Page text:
Frank Stasio Senior Director of Planned Giving email@example.com 323-993-7690 Donor list as of January 31, 2017 *Indicates an increase in membership level. ^Indicates a multiyear pledge.
STERLING CIRCLE $3,600-$5,999 Keith Ashburn, M.D.* Paul Attanasio & Amanda Attanasio Marc Berton* Adriene Bowles* Ranney Draper Reza Farahan* Harry Ford Kenneth Jamison* Michael Koch & Andrew Kohler Quentin Oâ&#x20AC;&#x2122;Brien & Kenneth Blakeley* Fred Silberberg & Douglas Levy* James Stovitz & James Brenner* Henry Tirado* Brian Wilson*
SILVER CIRCLE $1,800-$2,399 David Azulay & Andre Caraco Jon Robin Baitz Stan Smith James Campbell* Jilda Castaldo & Lyzette Villalvazo Bruce Fatz Arthur Flores* Barry Goldbaum & Michael Rey Winifred Holzman & Paul Dooley Michael Lovitz & Lawrence Martinez* Laurie Owyang Naoya Matsuda* Josh Ravetch James D. Tuttle
REALIZE THE POWER OF A GIFT. Making the Center part of your legacy in your will is the most important contribution you can make to the organization. Ways to give include wills and living trusts; beneficiary designations; charitable gift annuities, remainder trusts, and lead trusts; memorials and tribute gifts; and real estate. By including the Center in your estate plan or making another type of planned gift, you help ensure a strong and vibrant future for the Center as we build a world where LGBT people thrive as healthy, equal, and complete members of society.
LEARN MORE AT LALGBTCENTER.ORG/LEGACY. 24
SILVER CIRCLE $1,500-$1,799 Cole Buford Thomas Campbell Jarryd Christensen Amanda Cunningham & Trina Hazzah Rolf Danner & Jeff Rothenbach Kenneth Delalcazar Jim Durree & Michael Turner Chelsea Field Peter Georgianni Alexandra Glickman & Gayle Whittemore Kevin Goetz Eliot Graham & John Celowanchik Craig Grantham & Tony Colantino Cheryl Groves & Kathleen O’Kane Eliette Krakora Zaher Lopez Jessica Lowrey & Kristin Dehnert Daryl McCullough Ryne Meadors & Dave Rae Joel Mendias & Michael Damodio William Miller Margaret Nash & Susan Harlow David Nelson Ruben Ochoa John Oden & Mark Dizik Liz Rosenblatt Robert Saltzman & Ed Pierce William Randall Sheriff & Jeff Heglin Pamela Silverstrim Ryan Simpkins Gary Soltys Ricardo Sosapavon Michael Strand Edward Takashima Brent Thornburg Javier Vasquez David Williams
CIRCLE OF LIFE Jeffrey A. Fischer & James Van Beek Robert Jacobsen Jack A. Jones Dakota Sands Mary R. Power & Librada Hernandez Susan A. Simons
CIRCLE OF LIFE IN MEMORIAM Edward V. Costanzo Peter E. Geissler Daniel A. Moeller George Walker Donald Leon Williams
• Circle of Life members Sophie (left) and Holly (right) with their dogs
In Perfect Harmony THIS COUPLE’S PLANNED GIVING IS SECURING OUR FUTURE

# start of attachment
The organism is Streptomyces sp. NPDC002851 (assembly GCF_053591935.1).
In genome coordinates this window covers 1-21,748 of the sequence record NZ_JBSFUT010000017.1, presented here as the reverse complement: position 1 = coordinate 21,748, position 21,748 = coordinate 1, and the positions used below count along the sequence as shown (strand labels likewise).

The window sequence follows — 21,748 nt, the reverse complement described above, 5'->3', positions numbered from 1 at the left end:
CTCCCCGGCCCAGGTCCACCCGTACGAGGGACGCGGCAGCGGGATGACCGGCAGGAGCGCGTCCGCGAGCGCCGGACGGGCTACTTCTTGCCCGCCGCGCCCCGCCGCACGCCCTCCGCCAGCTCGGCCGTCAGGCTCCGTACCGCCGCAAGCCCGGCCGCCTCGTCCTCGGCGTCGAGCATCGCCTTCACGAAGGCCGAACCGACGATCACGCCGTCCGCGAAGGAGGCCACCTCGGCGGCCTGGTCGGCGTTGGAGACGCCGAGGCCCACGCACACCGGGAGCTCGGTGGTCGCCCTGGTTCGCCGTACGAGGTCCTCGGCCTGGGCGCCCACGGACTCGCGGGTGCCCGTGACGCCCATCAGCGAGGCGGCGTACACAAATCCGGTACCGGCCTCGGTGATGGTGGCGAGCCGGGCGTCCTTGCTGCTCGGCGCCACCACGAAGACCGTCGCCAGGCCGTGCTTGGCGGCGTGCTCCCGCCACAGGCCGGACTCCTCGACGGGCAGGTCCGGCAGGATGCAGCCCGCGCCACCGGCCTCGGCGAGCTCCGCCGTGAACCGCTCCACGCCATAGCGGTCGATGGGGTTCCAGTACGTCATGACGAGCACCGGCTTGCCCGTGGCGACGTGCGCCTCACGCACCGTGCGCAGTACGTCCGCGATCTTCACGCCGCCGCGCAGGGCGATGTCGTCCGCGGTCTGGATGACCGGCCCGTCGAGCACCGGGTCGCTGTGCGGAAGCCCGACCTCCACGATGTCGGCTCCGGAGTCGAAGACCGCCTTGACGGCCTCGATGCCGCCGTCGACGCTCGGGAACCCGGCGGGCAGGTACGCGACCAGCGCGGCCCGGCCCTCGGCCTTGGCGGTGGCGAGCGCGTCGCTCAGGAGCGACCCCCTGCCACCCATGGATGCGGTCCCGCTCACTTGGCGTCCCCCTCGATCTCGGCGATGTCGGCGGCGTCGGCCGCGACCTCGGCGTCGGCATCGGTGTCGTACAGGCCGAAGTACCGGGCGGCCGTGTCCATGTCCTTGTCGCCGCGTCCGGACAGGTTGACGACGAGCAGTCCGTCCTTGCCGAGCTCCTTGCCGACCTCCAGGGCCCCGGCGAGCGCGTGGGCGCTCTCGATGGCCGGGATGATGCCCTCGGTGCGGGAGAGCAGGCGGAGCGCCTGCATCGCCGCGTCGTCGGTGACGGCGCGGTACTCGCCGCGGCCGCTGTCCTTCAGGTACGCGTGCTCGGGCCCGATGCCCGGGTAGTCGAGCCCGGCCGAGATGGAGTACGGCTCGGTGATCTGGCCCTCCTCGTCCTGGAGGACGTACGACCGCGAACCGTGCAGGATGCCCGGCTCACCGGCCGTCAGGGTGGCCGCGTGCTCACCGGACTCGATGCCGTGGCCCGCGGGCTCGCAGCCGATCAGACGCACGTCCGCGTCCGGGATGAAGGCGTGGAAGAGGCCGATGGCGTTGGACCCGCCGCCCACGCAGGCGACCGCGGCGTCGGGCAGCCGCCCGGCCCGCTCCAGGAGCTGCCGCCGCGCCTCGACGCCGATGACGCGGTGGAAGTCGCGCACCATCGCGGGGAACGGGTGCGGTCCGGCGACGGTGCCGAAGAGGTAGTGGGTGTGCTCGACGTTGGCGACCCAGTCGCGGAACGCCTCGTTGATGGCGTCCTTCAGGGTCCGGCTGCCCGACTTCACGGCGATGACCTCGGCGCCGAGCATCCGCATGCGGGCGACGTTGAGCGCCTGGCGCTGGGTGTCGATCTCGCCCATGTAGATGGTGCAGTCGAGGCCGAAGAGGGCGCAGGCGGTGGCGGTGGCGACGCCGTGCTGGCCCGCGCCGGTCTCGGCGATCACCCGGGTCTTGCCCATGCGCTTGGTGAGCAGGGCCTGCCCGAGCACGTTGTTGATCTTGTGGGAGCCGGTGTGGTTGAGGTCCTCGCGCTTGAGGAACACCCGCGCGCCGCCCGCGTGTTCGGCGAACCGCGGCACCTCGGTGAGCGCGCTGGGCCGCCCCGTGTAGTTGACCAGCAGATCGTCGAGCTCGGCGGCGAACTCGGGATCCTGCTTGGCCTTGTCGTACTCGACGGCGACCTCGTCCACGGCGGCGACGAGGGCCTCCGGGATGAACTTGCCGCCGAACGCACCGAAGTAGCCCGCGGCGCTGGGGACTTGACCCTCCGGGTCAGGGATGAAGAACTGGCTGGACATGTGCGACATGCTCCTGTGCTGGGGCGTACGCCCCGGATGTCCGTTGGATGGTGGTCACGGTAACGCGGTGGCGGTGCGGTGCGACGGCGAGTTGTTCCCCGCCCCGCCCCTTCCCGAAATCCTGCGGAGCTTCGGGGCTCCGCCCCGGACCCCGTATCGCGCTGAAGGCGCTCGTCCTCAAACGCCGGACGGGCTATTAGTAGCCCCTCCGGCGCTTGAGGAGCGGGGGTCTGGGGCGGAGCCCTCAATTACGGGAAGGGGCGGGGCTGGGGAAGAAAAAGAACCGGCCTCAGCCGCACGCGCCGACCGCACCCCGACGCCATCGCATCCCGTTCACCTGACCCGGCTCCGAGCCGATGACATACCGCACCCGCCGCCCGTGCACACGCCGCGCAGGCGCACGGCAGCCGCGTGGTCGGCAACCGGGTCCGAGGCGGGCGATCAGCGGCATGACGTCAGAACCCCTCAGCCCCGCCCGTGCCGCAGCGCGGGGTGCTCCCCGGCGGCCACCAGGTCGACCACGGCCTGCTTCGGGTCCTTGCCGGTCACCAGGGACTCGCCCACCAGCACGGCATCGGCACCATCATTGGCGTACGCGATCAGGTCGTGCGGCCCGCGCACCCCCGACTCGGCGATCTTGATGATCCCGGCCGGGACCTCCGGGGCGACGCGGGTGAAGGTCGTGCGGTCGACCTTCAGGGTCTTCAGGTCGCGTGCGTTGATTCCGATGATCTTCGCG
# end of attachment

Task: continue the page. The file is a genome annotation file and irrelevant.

enter C ircle of L ife members Holly and Sophie Hanson are no strangers to planning for their financial future. As founders of Harmony Financial Strategies, they have been helping the LGBT community with their financial planning for 20 years. In fact, Holly’s book The LGBT and Modern Family Money Manual has become a go-to resource for LGBT individuals and couples who are looking to financially plan for their future no matter their sexual orientation or family dynamic. In addition to helping others, Holly and Sophie have prepared for their own financial future by including the Center in their estate plan as a way to give back to the community they love. “Becoming a Circle of Life donor is a really great avenue and a way to give back that was an easy fit for us,” said Holly.
Holly and Sophie recognized the importance of the Center and its place in the community the moment they took their first tour. “I had no idea the Center’s health services were so broad, including mental health services and HIV testing, until we went on a tour,” said Sophie. After the presidential election last November, the couple took time to consider what the community would be losing if the Center experienced cuts in its funding under the new administration. “We knew it was time to jump in and help any way we could,” said Holly. “The Center and its services are needed now more than ever and people need to figure out how they can step up. Whether you are giving back to the Center with money or with your time, you’ll help protect the Center’s future.” “Now more than ever, we are confident about our decision to be part of the Center’s future as Circle of Life donors. That part of the future we can be sure of,” said Sophie.
We knew it was time to jump in and help any way we could.
Life Drawing Lounge
Introducing our newly updated
Tuesdays, 7–9:30 p.m. Master the art of drawing the human body! Beginners and experienced artists welcome. Join this fun, weekly event focused on developing and honing your artistic abilities. Different nude models each week.